By Michael Hughes
Let's go moon tanning
It’s such a cool sounding word. According to the Online Etymology Dictionary, it combines the Greek words "rhegos," meaning rug or blanket, and "lithos," meaning stone. It refers to the loose rock, soil and dust covering the surface of rocky planets like Earth and Mars, along with other extraterrestrial bodies like asteroids and the moon.
In grainy Apollo space mission videos, you can see landing craft disturbing regolith dust as they descend onto the moon. Astronauts kicked up the dust when they walked, hopped and occasionally fell down on the lunar surface.
Regolith also is the key to humanity’s drive to become an interplanetary species, according to Behrokh Khoshnevis, who wrote this month’s cover story. Starting on Page 28, "Ask for the Moon" details research by the University of Southern California IE professor and his team to build extraterrestrial bases via 3-D printing and robotic technologies.
It costs a pretty penny to carry payloads to other spots in the solar system – Khoshnevis says $100,000 can put 1 kilogram in orbit around the moon – so space travelers should think twice about putting in the outdoor hot tub for working on their moon tan.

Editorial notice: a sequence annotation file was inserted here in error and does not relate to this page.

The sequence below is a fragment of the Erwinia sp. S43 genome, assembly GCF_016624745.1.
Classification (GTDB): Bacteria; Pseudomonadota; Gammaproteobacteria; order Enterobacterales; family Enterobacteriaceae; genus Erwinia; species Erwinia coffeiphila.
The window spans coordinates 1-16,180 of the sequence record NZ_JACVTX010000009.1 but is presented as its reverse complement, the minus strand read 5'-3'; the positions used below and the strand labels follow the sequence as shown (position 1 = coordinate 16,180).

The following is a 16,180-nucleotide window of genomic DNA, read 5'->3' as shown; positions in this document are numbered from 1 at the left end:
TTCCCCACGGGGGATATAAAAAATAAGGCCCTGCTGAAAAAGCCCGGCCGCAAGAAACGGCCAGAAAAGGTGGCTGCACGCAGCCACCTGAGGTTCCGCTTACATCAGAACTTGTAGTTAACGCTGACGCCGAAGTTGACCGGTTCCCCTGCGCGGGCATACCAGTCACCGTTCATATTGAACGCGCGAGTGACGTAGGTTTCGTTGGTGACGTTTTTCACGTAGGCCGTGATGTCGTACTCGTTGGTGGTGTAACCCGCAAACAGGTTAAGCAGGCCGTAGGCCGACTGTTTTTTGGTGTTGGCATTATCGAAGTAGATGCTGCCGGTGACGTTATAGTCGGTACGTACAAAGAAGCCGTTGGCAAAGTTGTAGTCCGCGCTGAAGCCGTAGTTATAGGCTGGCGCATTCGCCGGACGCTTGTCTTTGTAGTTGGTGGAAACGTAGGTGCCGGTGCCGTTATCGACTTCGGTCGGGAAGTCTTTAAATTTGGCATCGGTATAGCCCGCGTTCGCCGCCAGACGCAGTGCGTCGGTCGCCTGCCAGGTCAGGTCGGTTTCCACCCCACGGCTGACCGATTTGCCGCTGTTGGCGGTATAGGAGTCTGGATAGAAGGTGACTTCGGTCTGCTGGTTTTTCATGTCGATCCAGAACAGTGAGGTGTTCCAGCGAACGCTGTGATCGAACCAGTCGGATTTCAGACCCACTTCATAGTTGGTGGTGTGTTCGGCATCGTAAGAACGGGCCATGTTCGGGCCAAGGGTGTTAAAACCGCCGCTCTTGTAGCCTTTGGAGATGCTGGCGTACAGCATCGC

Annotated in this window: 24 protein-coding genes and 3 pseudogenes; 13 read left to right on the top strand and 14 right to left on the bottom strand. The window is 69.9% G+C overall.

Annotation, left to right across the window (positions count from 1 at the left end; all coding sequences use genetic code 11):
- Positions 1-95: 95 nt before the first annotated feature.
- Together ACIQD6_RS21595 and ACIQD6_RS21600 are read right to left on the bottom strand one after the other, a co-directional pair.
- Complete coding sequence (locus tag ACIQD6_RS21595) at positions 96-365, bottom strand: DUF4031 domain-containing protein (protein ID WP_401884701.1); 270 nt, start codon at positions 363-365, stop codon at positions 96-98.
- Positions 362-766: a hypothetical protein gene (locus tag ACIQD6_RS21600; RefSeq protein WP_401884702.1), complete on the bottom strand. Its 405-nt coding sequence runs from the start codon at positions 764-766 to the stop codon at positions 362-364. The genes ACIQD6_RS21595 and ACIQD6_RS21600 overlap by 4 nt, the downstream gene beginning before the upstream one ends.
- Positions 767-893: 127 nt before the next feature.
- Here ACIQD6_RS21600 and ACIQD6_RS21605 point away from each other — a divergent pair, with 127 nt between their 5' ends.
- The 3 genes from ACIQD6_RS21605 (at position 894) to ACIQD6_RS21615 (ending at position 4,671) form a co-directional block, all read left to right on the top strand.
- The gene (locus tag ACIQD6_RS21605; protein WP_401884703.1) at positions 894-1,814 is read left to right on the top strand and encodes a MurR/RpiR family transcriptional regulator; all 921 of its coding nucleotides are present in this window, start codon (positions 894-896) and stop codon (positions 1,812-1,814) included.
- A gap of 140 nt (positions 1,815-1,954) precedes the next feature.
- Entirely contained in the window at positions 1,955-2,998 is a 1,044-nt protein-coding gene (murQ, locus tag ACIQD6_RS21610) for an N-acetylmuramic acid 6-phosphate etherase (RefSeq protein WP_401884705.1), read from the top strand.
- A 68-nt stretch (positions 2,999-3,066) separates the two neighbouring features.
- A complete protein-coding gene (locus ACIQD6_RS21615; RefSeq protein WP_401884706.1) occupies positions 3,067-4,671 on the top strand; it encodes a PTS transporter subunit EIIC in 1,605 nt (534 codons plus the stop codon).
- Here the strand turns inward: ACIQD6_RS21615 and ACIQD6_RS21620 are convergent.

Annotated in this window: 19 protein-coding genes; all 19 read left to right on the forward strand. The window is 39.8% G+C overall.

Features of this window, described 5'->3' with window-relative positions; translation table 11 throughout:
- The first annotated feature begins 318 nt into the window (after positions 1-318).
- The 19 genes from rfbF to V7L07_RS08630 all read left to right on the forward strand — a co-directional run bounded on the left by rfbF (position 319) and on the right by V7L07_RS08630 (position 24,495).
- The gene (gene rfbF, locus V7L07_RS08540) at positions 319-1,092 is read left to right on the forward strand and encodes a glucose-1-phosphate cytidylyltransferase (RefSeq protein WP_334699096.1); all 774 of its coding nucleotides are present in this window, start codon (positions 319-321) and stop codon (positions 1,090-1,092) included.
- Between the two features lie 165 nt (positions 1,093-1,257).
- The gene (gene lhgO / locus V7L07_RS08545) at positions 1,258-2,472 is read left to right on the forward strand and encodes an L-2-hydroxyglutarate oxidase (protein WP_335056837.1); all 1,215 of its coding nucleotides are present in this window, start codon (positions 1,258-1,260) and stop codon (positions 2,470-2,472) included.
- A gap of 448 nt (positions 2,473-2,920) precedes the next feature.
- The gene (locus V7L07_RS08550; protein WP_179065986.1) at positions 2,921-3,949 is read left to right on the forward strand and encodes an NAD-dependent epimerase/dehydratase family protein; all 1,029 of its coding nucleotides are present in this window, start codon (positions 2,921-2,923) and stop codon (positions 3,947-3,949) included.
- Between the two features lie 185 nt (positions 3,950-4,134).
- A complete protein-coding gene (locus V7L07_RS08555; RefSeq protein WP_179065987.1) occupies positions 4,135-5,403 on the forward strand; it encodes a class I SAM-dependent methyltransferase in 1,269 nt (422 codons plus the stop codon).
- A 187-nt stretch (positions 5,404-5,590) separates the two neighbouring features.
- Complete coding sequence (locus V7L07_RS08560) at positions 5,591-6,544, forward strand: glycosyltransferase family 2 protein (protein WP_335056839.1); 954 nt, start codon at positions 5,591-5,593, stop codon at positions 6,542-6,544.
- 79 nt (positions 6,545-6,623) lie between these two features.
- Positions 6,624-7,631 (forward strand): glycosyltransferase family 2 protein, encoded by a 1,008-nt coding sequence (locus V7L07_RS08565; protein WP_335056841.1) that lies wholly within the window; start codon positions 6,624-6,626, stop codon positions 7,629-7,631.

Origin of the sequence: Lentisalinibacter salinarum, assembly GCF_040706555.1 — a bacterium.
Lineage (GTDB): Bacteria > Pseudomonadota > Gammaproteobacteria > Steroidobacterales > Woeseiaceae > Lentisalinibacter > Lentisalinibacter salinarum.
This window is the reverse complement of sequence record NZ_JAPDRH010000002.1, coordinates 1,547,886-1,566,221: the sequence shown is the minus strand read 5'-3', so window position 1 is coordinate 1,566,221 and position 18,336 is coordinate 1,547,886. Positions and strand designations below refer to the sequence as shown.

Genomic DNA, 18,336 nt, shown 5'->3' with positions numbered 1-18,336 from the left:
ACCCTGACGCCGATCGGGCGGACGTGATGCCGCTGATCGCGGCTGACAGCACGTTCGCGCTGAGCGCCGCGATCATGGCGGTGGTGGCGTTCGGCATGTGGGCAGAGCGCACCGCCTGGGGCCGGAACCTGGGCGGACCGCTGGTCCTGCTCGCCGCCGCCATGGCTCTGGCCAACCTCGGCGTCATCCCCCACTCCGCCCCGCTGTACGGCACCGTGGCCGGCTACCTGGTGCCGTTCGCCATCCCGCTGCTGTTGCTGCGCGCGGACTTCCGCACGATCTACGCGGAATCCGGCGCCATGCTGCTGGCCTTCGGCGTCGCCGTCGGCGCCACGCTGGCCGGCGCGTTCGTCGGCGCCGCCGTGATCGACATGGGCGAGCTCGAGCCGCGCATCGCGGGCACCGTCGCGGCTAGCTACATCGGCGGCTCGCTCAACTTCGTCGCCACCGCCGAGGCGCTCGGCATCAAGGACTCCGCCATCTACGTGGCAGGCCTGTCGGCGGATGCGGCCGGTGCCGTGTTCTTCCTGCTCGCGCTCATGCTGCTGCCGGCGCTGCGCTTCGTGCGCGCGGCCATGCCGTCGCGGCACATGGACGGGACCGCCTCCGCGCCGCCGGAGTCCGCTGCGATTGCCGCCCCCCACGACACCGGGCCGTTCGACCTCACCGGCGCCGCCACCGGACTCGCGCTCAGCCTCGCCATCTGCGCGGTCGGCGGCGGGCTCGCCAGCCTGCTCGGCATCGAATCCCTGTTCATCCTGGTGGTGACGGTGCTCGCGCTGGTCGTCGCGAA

But Khoshnevis’ Contour Crafting, Selective Inhibition Sintering and other advancements have built models from various concretes made with simulated regolith – both the Martian and lunar kind. After all, Europeans didn’t ship in Old World trees to build their settlements in the Americas.
The technical challenges remain vast. Moon-based structures must handle extreme temperature ranges and bombardment by space debris. Outside of Earth’s atmosphere, most building activities will require work in a near or total vacuum. And without lubricating water, molten concrete could clog extruding nozzles.
But these challenges are surmountable. What’s more, Khoshnevis believes 3-D printing could revolutionize construction on the third rock from our sun. Think of housing built in disaster areas in one day vs. the current building time of several months.
So take a look at the story and let us know your thoughts. Perhaps this generation or the next will summer on the moon instead of in the Mediterranean.
Michael Hughes is managing editor of IIE. Reach him at firstname.lastname@example.org or (770) 349-1110.